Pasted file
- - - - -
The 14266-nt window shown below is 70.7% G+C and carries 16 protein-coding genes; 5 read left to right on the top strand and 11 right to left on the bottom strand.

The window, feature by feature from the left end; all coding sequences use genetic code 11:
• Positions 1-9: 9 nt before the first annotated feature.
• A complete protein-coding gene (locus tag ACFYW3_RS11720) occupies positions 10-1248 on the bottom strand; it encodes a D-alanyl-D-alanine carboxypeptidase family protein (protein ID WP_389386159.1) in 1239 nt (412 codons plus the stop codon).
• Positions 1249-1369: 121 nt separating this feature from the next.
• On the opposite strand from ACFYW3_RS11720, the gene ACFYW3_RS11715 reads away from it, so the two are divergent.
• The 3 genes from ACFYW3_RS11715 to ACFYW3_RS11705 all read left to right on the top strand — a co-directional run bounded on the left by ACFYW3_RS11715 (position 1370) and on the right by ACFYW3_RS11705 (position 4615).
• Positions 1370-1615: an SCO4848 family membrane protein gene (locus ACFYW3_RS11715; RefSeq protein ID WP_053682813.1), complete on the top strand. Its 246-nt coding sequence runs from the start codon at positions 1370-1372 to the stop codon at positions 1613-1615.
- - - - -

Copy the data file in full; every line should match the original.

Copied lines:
The 14266-nt window shown below is 70.7% G+C and carries 16 protein-coding genes; 5 read left to right on the top strand and 11 right to left on the bottom strand.

The window, feature by feature from the left end; all coding sequences use genetic code 11:
• Positions 1-9: 9 nt before the first annotated feature.
• A complete protein-coding gene (locus tag ACFYW3_RS11720) occupies positions 10-1248 on the bottom strand; it encodes a D-alanyl-D-alanine carboxypeptidase family protein (protein ID WP_389386159.1) in 1239 nt (412 codons plus the stop codon).
• Positions 1249-1369: 121 nt separating this feature from the next.
• On the opposite strand from ACFYW3_RS11720, the gene ACFYW3_RS11715 reads away from it, so the two are divergent.
• The 3 genes from ACFYW3_RS11715 to ACFYW3_RS11705 all read left to right on the top strand — a co-directional run bounded on the left by ACFYW3_RS11715 (position 1370) and on the right by ACFYW3_RS11705 (position 4615).
• Positions 1370-1615: an SCO4848 family membrane protein gene (locus ACFYW3_RS11715; RefSeq protein ID WP_053682813.1), complete on the top strand. Its 246-nt coding sequence runs from the start codon at positions 1370-1372 to the stop codon at positions 1613-1615.